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tears because he had cried and I hadn’t and even though tough guys don’t cry this was a time when the tough guy rule shouldn’t apply. I was actually excited. The Navy Seals were right here. I passed from table to table asking each soldier for an autograph mistaking their “whatare-you-doing smiles” for “I-like-you smiles.” As they punctured the napkin with the pen, I drilled 16 miniature holes into their heart and left them bleeding at their table, a bright-red pain that resembled my third shirley temple that lay on the table, coated in water vapor. Nobody cared how many I had had which was odd because when I asked the waiter, there was no glass on wood sound to mask my voice, no bar-din to distract my parents from my attempt at a sugar high. ~ The mission started in the sparse jungle of Central Park. Nick followed behind me as we tore over the grassy surface. We hopped from rock to rock, my eight-year-old-size body bouncing off of the ground with ease, his strong larger-than-normal body launching into the air with force. A Navy-Type of jump. My dad’s cousin, a man I had just met, was for a second my brother in arms, my protector. With the weight of my life on his shoulders, Nick stopped the mission to regain his breath. He smiled a Friend-Type of smile. The tough guy rule was ignored and we hugged, just this once. ~ I paused the video and followed Dad into his office. We sat down in the often-ignored chairs that meant it was time for a serious talk. I exhaled heavily, trying to force on my tough guy face. Nick was dead. A rocket propelled grenade in Wardak. Wardak sounded like the name of a Pokemon. I did not cry but I felt like I should. I rummaged through my memory, searching for those moments on our not-sodangerous mission. The tears would not come. The memories buried. ~ Dad and I stood at the ceremony, Hand in Hand. The same hands 22 

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that I would use to puncture Navy Seal hearts in only a few hours. I closed my eyes and saw Nick, separated into chunks like cherries in a shirley temple. I wondered if anyone else was in his coffin too. His larger-than-normal body ruined. 16 seals came forward, slamming a naval pin into the dark wood where Nick rested, 16 holes to represent a life. The last of the 16 struggled up the stairs alone towards Nick. I wondered if Nick had saved him. The pin was driven into the coffin with a loud cry. The tough guy rule was lost, hiding in the ice cubes of New York City bars, warded away by feeling. Was this a Navy-Type of feeling?

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The Brain is a Diamond Colin Olson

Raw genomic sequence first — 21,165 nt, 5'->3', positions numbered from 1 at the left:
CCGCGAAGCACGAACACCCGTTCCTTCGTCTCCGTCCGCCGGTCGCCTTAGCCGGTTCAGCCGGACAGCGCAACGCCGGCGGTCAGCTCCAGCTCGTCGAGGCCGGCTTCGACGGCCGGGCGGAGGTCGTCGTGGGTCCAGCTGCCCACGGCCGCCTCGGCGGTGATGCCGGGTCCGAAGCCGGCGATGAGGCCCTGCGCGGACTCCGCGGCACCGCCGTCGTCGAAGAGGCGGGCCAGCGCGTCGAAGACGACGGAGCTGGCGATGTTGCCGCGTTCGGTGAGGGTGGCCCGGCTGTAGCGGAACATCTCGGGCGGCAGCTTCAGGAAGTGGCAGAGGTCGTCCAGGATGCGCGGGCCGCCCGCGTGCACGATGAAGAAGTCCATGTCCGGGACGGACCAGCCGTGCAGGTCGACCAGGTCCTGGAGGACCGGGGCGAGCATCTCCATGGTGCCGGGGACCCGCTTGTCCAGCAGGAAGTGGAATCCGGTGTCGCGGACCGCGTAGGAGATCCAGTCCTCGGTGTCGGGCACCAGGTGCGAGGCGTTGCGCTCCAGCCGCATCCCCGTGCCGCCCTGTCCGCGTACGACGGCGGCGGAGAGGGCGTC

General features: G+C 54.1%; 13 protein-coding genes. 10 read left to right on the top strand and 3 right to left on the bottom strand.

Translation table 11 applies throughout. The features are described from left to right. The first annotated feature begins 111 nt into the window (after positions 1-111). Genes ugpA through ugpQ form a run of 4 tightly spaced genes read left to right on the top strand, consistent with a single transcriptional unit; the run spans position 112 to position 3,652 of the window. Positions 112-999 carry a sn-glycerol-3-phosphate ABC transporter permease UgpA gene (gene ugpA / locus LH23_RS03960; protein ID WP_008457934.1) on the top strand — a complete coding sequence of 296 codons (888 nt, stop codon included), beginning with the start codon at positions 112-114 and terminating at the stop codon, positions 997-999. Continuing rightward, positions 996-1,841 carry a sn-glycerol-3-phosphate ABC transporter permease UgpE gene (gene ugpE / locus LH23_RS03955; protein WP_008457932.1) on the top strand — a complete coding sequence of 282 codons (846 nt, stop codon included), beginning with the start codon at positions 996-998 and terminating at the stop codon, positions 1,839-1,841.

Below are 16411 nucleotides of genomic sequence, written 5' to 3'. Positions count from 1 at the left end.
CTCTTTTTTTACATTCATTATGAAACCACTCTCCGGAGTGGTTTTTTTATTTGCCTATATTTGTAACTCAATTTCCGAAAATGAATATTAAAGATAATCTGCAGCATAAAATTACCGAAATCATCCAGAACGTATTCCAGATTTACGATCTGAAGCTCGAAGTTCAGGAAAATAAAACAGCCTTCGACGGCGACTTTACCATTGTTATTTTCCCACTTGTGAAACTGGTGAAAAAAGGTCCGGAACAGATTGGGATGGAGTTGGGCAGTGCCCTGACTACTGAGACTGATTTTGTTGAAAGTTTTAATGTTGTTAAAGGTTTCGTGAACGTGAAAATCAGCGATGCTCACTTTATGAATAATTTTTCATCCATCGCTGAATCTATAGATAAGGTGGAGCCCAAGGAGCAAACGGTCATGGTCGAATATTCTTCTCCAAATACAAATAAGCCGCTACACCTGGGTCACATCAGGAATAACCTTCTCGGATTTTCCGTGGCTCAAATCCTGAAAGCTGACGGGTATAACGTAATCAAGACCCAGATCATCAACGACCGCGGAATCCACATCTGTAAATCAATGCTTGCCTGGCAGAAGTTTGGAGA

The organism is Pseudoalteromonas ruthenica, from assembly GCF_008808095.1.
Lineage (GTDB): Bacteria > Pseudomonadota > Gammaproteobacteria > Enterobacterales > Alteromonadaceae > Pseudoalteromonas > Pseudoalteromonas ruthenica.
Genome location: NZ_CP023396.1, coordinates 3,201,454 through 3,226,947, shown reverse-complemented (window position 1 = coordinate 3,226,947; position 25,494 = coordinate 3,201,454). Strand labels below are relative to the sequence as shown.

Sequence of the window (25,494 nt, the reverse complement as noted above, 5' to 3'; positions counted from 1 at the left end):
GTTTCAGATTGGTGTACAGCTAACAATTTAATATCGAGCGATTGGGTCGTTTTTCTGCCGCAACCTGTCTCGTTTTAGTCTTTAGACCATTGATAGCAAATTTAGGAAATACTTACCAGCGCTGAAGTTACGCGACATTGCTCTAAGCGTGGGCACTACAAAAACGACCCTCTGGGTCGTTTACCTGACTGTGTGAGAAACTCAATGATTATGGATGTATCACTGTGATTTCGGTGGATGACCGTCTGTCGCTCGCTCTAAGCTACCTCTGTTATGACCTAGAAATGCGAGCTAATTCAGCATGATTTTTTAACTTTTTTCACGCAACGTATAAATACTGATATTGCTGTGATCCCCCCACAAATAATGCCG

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lthough not necessarily a universal truth, external pressures often aid my understanding and help me grasp daunting concepts. On parents day, I found that the apprehension coming from my will to impress my father and mother allowed me to contribute to discussion at a standard I am rarely able to reach. Pride. Rising temperatures. The overwhelming desire to make my parents proud rose up from the bottom of my stomach, making me overwhelmingly aware of the fact that I had skipped breakfast. Aside from making me hungry however, the feeling had inched its way into my back, forcing it into an upright position. It crept into my ears, slowing the flow of words that entered so that I might draw connections between them. My energy came not only from myself, but from the stares of parents who anticipated their children saying something miraculous, the scrutinization that innately follows expectation, a dangerous pair. I felt heat. Trying to make my mind less cognizant of this warm spell, I dove into discussion, offering my opinions on fate, decision, and passiveness. Fed by the nods of parents in the room, I frequently engaged in conversation and questioning, occasionally debating with my colleagues to further our understanding, a method previously foreign to me. Like the tanning mirrors I had seen on television, I reflected heat around the room, keeping my head cool and my classmates on edge, reciprocating the effects of pressure. The discussion prompted deep thoughts and what seemed to be deep admiration. When a discussion is successful, it feels as though you have arranged the logs in a fireplace to allow the flames to lap up at the surrounding walls, a powerful, yet controllable force. Pressure often serves as a spark.

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THE 2019 ROBERT MCGLYNN AWARD

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Hostage in the Home: The Male Gaze in Hawthorne and Poe Susan Li

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n Barbara Welter’s seminal 1966 essay “The Cult of True Womanhood,” women are branded as the “hostages in the home.” This phrase serves as the illuminating metaphor for the condition of women in antebellum America: a period during which women were placed atop a pedestal of “true womanhood,” yet systematically scrutinized, gagged, and restrained by the male gaze, all within the socalled “private sphere” of female power. It is within this context that Nathaniel Hawthorne’s short stories “The Birthmark” and “Rappaccini’s Daughter” and Edgar Allan Poe’s short story “Ligeia” operate. In each of these texts, various male gazes—those of lovers, fathers, bosses, and societies—transgress and aggress into the female sphere, controlling both public and private arenas. Whatever their intentions may be, Hawthorne and Poe fall short of subverting the Victorian gender hierarchy. Ultimately, both authors fail to transcend the male gaze, instead reinforcing a narrative of female powerlessness. Beatrice, the female protagonist of “Rappaccini’s Daughter,” resides within the mirage of a private space where she is perceived as having power and agency. According to the male figures in the text, Beatrice’s “sphere” is the poisonous garden within which she spends nearly all of her time, and within which Giovanni, Beatrice’s suitor, is compelled to “obey the law that whirled him onward” (RD, 989). However, the reader is gradually informed that this seemingly private realm operates under different forms of scrutiny by various male gazes including those of Giovanni, Beatrice’s young lover; Dr. Rappaccini, her father; and Baglioni, her father’s professional rival. Throughout the text, the watchful eyes of these figures meticulously scrutinize 26